Tuesday, May 31, 2016

What Happens When You Combine Inspiration, Skilled Carpentry and Boatbuilding Techniques?

You get a fantastic, custom range hood!  About a year ago, I fell in love with this range hood that I saw on The Rozy Home blog.  I knew it would be perfect for the Cherished Bungalow kitchen.  But of course, we had to make it first.

Kyle was up to the task and we started by doing a cardboard mock up - to get a sense of the scale we would need.

I translated this into some drawings and after we tweaked it a bit, he got started.

The curved front was a bit of a challenge, but the guys used some of their tricks from boat building and found a great way to epoxy and clamp it down.

Kyle finished up the trim and did a test fit - just to make sure it was perfect.

Primer coats complete
I started the finishing process, with the metallic paint system from Modern Masters.  The first two coats of primer went on great.  The metallic paint and patina were a bit more challenging - sorry there aren't any photos, but I was frantically trying to get a finish that we liked and didn't have time to stop and take a picture.

Now that it's finished, we love the metallic sheen and the slight patina of the finish.  And it fits like a glove!

This week we hope to get the rest of the kitchen done - as you can see, it desperately needs the crown molding!   And stay tuned for lots more custom touches.  This kitchen is going to be a beauty!!

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Tuesday, May 24, 2016

Creating a Showpiece of our Antique Kitchen Sink

As much as I love the antique sink in the kitchen, it was showing quite a bit of wear.  And since we see it as a real focal point of the house, we want it to look its best.  I've worked with the team at Pro Tub in the past and knew they could make it gleam like new.

The starting point was a sink basin with lots of little pits and chips.  We've noticed dirt tends to collect in them and it's tough to keep it clean and white.  And the experts believe it has never been refinished, so it's really time!

So the guys got to work on the restoration.  It's a big job, that took a very long day.  They started by creating a tent, that would keep any dust and dirt away from the sink during the process.  After an initial sanding, they applied an etching solution, to ready the finish for the next steps.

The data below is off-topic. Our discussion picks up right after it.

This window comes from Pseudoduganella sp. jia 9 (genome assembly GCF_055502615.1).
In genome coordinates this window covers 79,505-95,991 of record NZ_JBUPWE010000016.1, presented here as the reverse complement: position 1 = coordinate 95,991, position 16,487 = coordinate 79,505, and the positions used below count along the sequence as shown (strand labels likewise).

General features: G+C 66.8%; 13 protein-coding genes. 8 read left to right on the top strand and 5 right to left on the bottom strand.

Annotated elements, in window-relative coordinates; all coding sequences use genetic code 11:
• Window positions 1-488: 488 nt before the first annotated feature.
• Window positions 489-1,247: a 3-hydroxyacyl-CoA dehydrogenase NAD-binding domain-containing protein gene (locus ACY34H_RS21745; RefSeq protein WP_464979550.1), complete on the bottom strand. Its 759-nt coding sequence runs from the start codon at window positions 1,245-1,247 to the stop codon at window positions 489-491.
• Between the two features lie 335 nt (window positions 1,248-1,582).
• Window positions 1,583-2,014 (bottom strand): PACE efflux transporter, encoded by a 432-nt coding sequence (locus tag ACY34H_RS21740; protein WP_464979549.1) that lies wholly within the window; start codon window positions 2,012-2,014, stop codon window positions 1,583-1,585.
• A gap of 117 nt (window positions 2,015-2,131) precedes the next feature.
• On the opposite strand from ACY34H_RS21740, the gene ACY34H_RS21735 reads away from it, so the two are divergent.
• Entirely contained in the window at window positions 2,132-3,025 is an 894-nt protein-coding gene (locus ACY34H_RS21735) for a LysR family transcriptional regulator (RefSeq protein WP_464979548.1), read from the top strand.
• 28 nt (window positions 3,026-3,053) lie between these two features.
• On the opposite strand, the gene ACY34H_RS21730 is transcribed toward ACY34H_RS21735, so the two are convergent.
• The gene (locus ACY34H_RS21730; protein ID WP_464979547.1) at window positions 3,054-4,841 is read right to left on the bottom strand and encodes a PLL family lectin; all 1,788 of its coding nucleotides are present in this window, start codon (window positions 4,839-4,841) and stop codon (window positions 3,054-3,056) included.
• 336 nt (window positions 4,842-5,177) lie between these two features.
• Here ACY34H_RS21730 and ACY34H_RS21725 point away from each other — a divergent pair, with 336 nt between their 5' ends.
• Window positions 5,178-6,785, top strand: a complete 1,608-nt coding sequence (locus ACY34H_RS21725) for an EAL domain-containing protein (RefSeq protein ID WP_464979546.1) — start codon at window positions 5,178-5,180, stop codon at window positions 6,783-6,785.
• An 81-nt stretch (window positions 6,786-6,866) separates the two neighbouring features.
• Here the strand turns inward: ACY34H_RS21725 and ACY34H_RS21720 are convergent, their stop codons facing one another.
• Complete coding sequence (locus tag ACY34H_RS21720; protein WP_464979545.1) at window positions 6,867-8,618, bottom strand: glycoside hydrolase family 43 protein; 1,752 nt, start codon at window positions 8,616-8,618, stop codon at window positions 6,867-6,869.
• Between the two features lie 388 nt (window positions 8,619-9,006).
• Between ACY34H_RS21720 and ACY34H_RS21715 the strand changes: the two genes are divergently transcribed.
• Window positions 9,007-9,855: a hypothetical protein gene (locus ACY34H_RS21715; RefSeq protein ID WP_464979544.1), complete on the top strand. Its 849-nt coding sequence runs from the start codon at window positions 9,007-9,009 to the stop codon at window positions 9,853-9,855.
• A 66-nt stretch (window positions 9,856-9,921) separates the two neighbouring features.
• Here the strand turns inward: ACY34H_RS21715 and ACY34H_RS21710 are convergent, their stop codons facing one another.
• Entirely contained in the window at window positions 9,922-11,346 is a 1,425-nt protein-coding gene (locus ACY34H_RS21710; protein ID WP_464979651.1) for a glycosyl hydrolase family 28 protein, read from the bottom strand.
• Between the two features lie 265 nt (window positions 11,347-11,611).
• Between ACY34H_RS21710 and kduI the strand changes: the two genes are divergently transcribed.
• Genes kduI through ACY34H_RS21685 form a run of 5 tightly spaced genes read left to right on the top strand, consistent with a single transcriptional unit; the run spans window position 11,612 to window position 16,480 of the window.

A key part of the process is filling all the pits in the surface.  You can really see how many chips had occurred over the last 90 years!

Filler in all the voids on the sink surface
After this, we got a coat of sealer and 3 coats of finish.  And the result?  It really does gleam like new!  The finish needs to cure for awhile, before we can put the new faucet on.  But doesn't it look fantastic?

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Thursday, May 19, 2016

Barn Doors

It was months ago when I put together the Inspiration Wall, trying to decide what ideas I wanted to include in the Cherished Bungalow.  One idea I really wanted to explore was a barn door.  And when we held the 'Before' Open House to solicit input on the house plans, it seemed to resonate with many of you as well.

We've done a barn door before (it's in our store in Willard Square) and have learned first hand some of the limitations that come with them.  For example, I would never use a barn door where you want a real sound barrier (i.e. for a bathroom), because there is a gap between the door and the wall that is required for it to slide.  You also need a wall of equal size next to the door, so there is room to open it fully.  That means you can't have any furniture or artwork on that wall.  When you start putting those parameters in place, it can reduce the places you can install a barn door pretty quickly.

But they also have some real advantages.  For example, they don't swing into the room, so you can place furniture very close to them. And best of all, they look fantastic!!

In our house, the big closet in the master bedroom is a great spot for barn doors.  We can center them on the far wall and of course no sound proofing is required for a closet!

With lots of reclaimed lumber from the big hole we cut in the roof, this seems like a natural application for it.  So last week, we got started building them.

Keith and I started by looking at some of the boards and picking the ones that we thought would look good together.

Once we had the layout, he got to work.  He started by cleaning up the edges, so we could get them good and tight.  Then he added a 'Z' frame, to hold them all together.

He did all the fastening from the back, so you won't see any screws.

Once they were all assembled, we clamped them up and let them dry.

I took on the task of sanding them - a bit tricky since we want to maintain that antique patina, but don't want any splinters or rough surfaces.  Warning:  you will get lots of splinters in your fingers during this step!!!  Next step, I'll seal them.  I had planned on doing an oiled finish, but my test board came out way too dark - and the wood lost some of the subtle shading that I like so much.  I did a test with a new product - Zar Ultra Max (found it at Hammond Lumber).  It's a water based poly with an oil resin - sort of the best of both worlds.  I used a sheen called Antique Flat and it looks fantastic.  Once I get that done, we'll store them away until the end of the project and they're ready for hanging!

Won't they be great?

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Monday, May 16, 2016

And Suddenly.....it Starts Looking Like a Home!

That moment......when you realize the 3 long months of messy, dirty construction aren't going to last forever..... and you see a glimpse that it's going to be the wonderful home you knew it could be.  We've turned the corner!!!    The transformation is starting to look like a reality and the place is looking great!

With the electrical, plumbing and inspections completed, the drywall guys got to work and we have new walls.  It was a tricky job, thanks to all the angles from the roofline.  Lots of measure twice - cut once!

I do love to see a man on stilts!!  That takes far more coordination than I will ever have!!